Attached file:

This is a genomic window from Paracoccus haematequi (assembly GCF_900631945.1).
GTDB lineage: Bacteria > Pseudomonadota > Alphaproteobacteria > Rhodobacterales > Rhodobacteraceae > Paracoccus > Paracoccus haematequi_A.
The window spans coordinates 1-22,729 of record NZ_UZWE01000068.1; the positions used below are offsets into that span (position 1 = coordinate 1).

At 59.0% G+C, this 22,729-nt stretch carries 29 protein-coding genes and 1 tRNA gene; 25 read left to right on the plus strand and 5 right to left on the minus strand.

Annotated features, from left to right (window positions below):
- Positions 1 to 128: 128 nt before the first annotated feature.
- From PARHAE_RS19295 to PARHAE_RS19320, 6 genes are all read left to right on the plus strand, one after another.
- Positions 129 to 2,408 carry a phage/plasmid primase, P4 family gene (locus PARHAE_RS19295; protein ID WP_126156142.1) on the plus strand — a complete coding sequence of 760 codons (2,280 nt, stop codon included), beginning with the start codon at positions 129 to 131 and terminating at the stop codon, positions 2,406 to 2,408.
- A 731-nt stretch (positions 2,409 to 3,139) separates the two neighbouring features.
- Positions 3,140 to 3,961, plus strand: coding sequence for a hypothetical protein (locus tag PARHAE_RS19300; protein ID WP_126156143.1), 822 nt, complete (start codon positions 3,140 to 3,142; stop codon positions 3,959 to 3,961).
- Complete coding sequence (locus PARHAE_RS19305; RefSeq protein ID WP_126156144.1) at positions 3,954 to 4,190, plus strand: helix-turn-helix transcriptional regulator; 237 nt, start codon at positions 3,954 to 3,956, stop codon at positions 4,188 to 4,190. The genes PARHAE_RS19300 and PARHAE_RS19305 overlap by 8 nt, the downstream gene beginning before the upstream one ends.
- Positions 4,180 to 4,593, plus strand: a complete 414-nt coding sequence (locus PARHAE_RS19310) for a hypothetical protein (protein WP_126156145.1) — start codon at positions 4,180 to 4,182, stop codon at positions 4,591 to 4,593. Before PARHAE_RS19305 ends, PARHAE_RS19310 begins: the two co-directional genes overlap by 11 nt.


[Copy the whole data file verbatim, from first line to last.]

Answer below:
This is a genomic window from Paracoccus haematequi (assembly GCF_900631945.1).
GTDB lineage: Bacteria > Pseudomonadota > Alphaproteobacteria > Rhodobacterales > Rhodobacteraceae > Paracoccus > Paracoccus haematequi_A.
The window spans coordinates 1-22,729 of record NZ_UZWE01000068.1; the positions used below are offsets into that span (position 1 = coordinate 1).

At 59.0% G+C, this 22,729-nt stretch carries 29 protein-coding genes and 1 tRNA gene; 25 read left to right on the plus strand and 5 right to left on the minus strand.

Annotated features, from left to right (window positions below):
- Positions 1 to 128: 128 nt before the first annotated feature.
- From PARHAE_RS19295 to PARHAE_RS19320, 6 genes are all read left to right on the plus strand, one after another.
- Positions 129 to 2,408 carry a phage/plasmid primase, P4 family gene (locus PARHAE_RS19295; protein ID WP_126156142.1) on the plus strand — a complete coding sequence of 760 codons (2,280 nt, stop codon included), beginning with the start codon at positions 129 to 131 and terminating at the stop codon, positions 2,406 to 2,408.
- A 731-nt stretch (positions 2,409 to 3,139) separates the two neighbouring features.
- Positions 3,140 to 3,961, plus strand: coding sequence for a hypothetical protein (locus tag PARHAE_RS19300; protein ID WP_126156143.1), 822 nt, complete (start codon positions 3,140 to 3,142; stop codon positions 3,959 to 3,961).
- Complete coding sequence (locus PARHAE_RS19305; RefSeq protein ID WP_126156144.1) at positions 3,954 to 4,190, plus strand: helix-turn-helix transcriptional regulator; 237 nt, start codon at positions 3,954 to 3,956, stop codon at positions 4,188 to 4,190. The genes PARHAE_RS19300 and PARHAE_RS19305 overlap by 8 nt, the downstream gene beginning before the upstream one ends.
- Positions 4,180 to 4,593, plus strand: a complete 414-nt coding sequence (locus PARHAE_RS19310) for a hypothetical protein (protein WP_126156145.1) — start codon at positions 4,180 to 4,182, stop codon at positions 4,591 to 4,593. Before PARHAE_RS19305 ends, PARHAE_RS19310 begins: the two co-directional genes overlap by 11 nt.